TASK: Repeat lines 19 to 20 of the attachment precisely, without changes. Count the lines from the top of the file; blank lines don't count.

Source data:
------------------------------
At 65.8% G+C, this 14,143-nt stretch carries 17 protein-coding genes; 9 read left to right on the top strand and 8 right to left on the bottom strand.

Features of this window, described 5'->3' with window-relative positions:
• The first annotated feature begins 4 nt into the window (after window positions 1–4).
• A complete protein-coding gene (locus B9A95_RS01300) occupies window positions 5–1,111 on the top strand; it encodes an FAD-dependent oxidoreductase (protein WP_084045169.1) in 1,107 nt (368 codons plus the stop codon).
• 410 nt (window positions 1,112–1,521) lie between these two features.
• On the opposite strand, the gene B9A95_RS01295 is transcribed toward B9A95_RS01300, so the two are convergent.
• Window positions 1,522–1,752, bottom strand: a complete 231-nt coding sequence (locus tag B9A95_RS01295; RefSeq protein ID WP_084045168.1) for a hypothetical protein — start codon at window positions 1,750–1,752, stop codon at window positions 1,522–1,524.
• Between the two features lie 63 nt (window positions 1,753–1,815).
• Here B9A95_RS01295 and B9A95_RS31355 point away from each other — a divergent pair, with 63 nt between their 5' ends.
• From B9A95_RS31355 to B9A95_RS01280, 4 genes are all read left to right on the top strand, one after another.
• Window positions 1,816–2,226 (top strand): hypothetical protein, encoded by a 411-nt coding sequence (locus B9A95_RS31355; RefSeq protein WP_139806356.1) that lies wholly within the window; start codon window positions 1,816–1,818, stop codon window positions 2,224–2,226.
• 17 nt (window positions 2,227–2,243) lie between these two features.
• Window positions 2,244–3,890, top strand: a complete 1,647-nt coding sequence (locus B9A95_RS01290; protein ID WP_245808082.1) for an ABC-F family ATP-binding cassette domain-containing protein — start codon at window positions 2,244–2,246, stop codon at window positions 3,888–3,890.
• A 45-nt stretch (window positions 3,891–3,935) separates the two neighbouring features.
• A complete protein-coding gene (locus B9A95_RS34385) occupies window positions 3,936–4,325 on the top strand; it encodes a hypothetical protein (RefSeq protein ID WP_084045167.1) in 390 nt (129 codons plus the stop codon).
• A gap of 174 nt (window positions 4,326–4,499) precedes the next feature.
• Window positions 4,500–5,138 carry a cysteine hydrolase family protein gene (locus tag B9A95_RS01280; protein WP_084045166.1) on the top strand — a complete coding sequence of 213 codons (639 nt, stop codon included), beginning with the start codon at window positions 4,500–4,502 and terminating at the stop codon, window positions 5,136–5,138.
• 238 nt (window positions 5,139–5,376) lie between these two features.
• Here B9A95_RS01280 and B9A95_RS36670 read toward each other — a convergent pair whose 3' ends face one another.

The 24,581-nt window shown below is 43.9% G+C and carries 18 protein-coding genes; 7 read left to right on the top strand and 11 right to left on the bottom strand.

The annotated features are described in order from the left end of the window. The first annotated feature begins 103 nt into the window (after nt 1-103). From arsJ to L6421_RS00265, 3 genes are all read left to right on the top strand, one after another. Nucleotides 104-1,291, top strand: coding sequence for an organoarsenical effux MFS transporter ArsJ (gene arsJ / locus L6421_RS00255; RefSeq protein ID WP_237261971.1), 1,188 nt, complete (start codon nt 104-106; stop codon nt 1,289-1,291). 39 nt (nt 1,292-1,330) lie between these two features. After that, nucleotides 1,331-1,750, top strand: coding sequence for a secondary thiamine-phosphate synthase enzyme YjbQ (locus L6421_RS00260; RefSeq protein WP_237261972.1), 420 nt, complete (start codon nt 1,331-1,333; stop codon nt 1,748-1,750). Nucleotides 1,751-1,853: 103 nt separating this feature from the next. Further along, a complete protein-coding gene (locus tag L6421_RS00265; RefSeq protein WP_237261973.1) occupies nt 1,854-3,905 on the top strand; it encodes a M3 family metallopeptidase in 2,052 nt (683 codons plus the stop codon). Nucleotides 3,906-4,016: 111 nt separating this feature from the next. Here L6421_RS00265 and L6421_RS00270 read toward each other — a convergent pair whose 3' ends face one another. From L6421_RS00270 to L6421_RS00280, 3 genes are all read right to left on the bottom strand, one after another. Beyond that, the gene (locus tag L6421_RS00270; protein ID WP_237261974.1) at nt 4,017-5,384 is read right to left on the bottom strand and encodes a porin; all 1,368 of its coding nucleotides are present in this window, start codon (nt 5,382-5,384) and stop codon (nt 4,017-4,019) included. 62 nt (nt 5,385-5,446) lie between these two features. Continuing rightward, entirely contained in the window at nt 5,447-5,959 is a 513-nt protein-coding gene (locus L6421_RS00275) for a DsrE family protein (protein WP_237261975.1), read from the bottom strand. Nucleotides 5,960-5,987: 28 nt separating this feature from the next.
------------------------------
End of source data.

• Here B9A95_RS01280 and B9A95_RS36670 read toward each other — a convergent pair whose 3' ends face one another.

The 24,581-nt window shown below is 43.9% G+C and carries 18 protein-coding genes; 7 read left to right on the top strand and 11 right to left on the bottom strand.